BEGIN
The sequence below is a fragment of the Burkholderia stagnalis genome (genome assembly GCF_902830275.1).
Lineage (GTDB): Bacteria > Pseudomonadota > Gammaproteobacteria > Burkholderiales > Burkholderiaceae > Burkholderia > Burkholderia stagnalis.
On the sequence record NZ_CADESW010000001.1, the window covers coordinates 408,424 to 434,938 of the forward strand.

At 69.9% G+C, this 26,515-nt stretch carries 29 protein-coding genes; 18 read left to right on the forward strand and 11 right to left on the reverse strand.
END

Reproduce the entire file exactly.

The sequence below is a fragment of the Burkholderia stagnalis genome (genome assembly GCF_902830275.1).
Lineage (GTDB): Bacteria > Pseudomonadota > Gammaproteobacteria > Burkholderiales > Burkholderiaceae > Burkholderia > Burkholderia stagnalis.
On the sequence record NZ_CADESW010000001.1, the window covers coordinates 408,424 to 434,938 of the forward strand.

At 69.9% G+C, this 26,515-nt stretch carries 29 protein-coding genes; 18 read left to right on the forward strand and 11 right to left on the reverse strand.